Escaping to England from a French embezzlement charge, widower Henry Scarlett is accompanied by daughter Sylvia who, to avoid detection, "disguises" herself as a boy, "Sylvester." They are ... See full summary »
In rural 1840's Scotland, Gavin Dishart arrives to become the new "little minister" of Thrums's Auld Licht church. He meets a mysterious young gypsy girl in the dens and to his horror ... See full summary »
"Dakota," a young soldier on a pass in New York City, visits the famed Stage Door Canteen, where famous stars of the theatre and films appear and host a recreational center for servicemen ... See full summary »
Journalist Steve O'Malley wants to write a biography of a national hero who died when his car ran off a bridge. Steve receives conflicting reports and tales that make him question what the truth about the hero is.
A young man falls in love with a girl from a rich family. His unorthodox plan to go on holiday for the early years of his life is met with skepticism by everyone except for his fiancée's eccentric sister and long suffering brother.
Terry Randall, rich society beauty, has decided to see if she can break into the Broadway theatre scene without her family connections. She goes to live in a theatrical boarding house and finds her life caught up with those of the other inmates and the ever-present disappointment that theatrical hopefuls must live with. Her smart-mouth roommate, Jean, is approached by a powerful producer for more than just a role. And Terry's father has decided to give her career the shove by backing a production for her to star in, in which she's sure to flop. But his machinations hurt more than just Terry. Written by
In an interview in Hollywood the Golden Years: The RKO Story (1987), Katharine Hepburn relates that she was upset that she was given the diminished role of a character that she felt was pointless to the script. Hepburn asked director Gregory La Cava what was the essential point of her character. He responded "She is the human question mark." She then asked what that meant, and he replied "____ damned if I know!" See more »
The band at Club Grotto, where Jean and Annie perform a dance number, includes a female vocalist who can be seen singing in the background, but no vocals are heard on the soundtrack. See more »
[after a dinner where Terry Randall has evidently spoken very eloquently about Shakespeare]
Well, I don't like to gossip, but that new gal seems to have an awful crush on Shakespeare!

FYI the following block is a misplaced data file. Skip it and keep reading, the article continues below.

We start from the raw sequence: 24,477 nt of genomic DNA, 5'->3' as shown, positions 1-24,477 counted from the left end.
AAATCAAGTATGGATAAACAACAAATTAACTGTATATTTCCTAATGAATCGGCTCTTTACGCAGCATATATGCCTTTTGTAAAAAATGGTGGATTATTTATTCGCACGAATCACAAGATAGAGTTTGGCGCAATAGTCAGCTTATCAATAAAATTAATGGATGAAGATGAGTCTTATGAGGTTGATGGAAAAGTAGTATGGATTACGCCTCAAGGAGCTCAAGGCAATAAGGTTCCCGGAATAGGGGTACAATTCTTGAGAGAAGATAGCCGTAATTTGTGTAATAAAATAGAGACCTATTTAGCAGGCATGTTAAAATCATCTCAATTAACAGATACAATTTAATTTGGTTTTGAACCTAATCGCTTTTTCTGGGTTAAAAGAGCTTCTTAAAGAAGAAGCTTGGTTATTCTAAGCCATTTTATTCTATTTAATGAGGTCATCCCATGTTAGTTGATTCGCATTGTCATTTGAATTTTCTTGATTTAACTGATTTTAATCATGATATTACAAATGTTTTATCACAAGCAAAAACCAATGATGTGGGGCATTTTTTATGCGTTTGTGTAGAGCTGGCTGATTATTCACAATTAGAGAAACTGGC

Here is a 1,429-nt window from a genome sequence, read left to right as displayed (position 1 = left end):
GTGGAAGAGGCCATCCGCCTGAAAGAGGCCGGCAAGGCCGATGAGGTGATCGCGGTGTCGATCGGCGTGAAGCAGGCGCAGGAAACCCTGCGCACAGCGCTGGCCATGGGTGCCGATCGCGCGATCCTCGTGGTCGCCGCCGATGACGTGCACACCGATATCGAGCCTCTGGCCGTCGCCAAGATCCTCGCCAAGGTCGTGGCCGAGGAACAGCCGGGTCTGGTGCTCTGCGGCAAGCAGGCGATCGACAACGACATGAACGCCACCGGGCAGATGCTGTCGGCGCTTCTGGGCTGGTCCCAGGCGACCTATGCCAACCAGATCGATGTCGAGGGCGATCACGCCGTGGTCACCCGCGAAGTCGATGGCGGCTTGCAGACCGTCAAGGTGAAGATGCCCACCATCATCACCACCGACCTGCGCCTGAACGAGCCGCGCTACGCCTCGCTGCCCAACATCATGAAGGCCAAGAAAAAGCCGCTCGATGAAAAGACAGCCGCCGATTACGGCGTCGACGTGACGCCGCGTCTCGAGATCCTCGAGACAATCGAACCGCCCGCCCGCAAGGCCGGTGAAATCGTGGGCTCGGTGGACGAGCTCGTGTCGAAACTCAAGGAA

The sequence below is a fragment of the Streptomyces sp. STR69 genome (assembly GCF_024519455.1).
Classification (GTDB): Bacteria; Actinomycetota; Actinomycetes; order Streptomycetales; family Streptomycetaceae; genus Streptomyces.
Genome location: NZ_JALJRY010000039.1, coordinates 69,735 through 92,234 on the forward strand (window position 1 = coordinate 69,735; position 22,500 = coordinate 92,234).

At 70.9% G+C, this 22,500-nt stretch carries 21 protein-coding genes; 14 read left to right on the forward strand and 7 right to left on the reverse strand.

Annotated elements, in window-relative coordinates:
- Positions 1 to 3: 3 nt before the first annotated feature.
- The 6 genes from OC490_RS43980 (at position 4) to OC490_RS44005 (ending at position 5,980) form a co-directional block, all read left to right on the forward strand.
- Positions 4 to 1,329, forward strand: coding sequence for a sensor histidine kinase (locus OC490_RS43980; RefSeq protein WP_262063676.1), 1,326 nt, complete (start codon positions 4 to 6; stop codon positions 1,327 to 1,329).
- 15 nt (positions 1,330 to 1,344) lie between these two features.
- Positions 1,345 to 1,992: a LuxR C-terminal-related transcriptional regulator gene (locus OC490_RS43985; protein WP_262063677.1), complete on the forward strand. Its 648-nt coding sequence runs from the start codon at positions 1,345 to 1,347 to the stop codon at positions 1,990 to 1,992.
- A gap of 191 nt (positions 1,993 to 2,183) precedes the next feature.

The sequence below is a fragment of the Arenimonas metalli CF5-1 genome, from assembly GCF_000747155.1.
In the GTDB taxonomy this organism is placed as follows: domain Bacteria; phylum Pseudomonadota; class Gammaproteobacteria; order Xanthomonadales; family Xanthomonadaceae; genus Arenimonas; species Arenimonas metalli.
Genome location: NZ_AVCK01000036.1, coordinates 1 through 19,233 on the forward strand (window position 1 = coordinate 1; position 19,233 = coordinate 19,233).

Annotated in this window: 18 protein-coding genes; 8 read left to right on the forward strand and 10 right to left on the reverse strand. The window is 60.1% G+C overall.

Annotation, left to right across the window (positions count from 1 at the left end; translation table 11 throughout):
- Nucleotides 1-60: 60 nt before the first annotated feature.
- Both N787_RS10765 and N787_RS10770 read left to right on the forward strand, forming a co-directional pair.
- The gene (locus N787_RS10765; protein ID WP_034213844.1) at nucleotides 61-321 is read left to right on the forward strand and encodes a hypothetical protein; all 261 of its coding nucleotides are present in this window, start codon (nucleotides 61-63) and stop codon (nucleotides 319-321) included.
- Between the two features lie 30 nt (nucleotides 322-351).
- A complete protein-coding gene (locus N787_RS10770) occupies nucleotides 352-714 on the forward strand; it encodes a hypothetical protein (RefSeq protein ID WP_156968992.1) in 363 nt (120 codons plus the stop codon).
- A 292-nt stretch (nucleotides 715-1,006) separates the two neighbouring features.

I wouldn't be surprised if they get married!
[with genuine naiveté]
Oh, you're foolin'! Shakespeare's dead!
[Feigning surprise, playing along to entertain the others]
Well, if he's the same one that wrote "Hamlet", he is!
[playing along, too]
Never heard of it.
Well, certainly you must have heard of "...
[...] See more »
Very Enjoyable, With a Fine Cast and Many Other Strengths
With a fine cast and an interesting, worthwhile story, "Stage Door" is one of the best films of the late 1930's. It provides good comedy - at least if you can keep up with the fast-paced, many-sided dialogues - and some interesting drama in the lives of its characters. The characters are well-developed, even the minor ones, and this makes the dramatic developments that much more meaningful. The atmosphere is a convincing and very interesting look at life in the theater, neither overly glamourized nor overly sordid.
There is a great deal of talent in the cast, led by Katherine Hepburn and Ginger Rogers, whose characters clash in interesting ways. Adolphe Menjou is an ideal choice to play this kind of genial cad. Gail Patrick also is perfect as an elegant but venomous young performer. Constance Collier is amusing as the would-be mentor for the younger actresses. Andrea Leeds is very sympathetic in her role. Most of the other characters in the boarding house get only small stretches of screen time, but they all make good use of it. It's also enjoyable just to see the likes of Ann Miller, Lucille Ball, and Eve Arden in some of their earlier roles.
The cast is the most obvious of its strengths, but the writing is also quite good, and Gregory La Cava's direction is very good, maintaining a good pace without rushing anything, and keeping a good balance between the amusing and the serious sides of the story. Everything works very well, making for an enjoyable and thoughtful picture.
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